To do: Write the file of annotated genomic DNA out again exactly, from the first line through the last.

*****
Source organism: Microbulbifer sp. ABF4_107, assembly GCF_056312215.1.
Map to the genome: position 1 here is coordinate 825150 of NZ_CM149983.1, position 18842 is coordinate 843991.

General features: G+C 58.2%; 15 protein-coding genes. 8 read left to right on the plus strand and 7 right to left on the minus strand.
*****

Source organism: Microbulbifer sp. ABF4_107, assembly GCF_056312215.1.
Map to the genome: position 1 here is coordinate 825150 of NZ_CM149983.1, position 18842 is coordinate 843991.

General features: G+C 58.2%; 15 protein-coding genes. 8 read left to right on the plus strand and 7 right to left on the minus strand.